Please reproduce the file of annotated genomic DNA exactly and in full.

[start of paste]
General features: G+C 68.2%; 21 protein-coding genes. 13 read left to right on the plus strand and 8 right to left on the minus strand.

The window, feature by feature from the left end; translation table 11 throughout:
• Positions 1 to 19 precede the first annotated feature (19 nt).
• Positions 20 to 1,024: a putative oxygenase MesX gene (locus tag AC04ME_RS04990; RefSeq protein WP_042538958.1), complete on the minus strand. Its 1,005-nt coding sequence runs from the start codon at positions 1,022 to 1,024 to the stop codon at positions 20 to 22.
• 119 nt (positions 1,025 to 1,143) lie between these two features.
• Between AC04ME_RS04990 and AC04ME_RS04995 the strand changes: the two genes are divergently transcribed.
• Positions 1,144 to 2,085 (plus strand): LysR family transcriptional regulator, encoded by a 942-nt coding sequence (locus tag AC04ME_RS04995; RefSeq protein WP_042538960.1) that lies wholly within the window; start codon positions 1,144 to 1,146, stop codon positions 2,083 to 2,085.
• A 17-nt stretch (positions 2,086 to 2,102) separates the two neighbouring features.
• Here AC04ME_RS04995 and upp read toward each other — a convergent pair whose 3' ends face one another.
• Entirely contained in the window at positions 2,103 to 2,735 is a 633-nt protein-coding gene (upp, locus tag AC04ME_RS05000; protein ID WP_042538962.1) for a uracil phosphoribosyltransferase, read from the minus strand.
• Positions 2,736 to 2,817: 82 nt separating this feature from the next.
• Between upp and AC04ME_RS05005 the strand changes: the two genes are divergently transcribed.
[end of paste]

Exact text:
General features: G+C 68.2%; 21 protein-coding genes. 13 read left to right on the plus strand and 8 right to left on the minus strand.

The window, feature by feature from the left end; translation table 11 throughout:
• Positions 1 to 19 precede the first annotated feature (19 nt).
• Positions 20 to 1,024: a putative oxygenase MesX gene (locus tag AC04ME_RS04990; RefSeq protein WP_042538958.1), complete on the minus strand. Its 1,005-nt coding sequence runs from the start codon at positions 1,022 to 1,024 to the stop codon at positions 20 to 22.
• 119 nt (positions 1,025 to 1,143) lie between these two features.
• Between AC04ME_RS04990 and AC04ME_RS04995 the strand changes: the two genes are divergently transcribed.
• Positions 1,144 to 2,085 (plus strand): LysR family transcriptional regulator, encoded by a 942-nt coding sequence (locus tag AC04ME_RS04995; RefSeq protein WP_042538960.1) that lies wholly within the window; start codon positions 1,144 to 1,146, stop codon positions 2,083 to 2,085.
• A 17-nt stretch (positions 2,086 to 2,102) separates the two neighbouring features.
• Here AC04ME_RS04995 and upp read toward each other — a convergent pair whose 3' ends face one another.
• Entirely contained in the window at positions 2,103 to 2,735 is a 633-nt protein-coding gene (upp, locus tag AC04ME_RS05000; protein ID WP_042538962.1) for a uracil phosphoribosyltransferase, read from the minus strand.
• Positions 2,736 to 2,817: 82 nt separating this feature from the next.
• Between upp and AC04ME_RS05005 the strand changes: the two genes are divergently transcribed.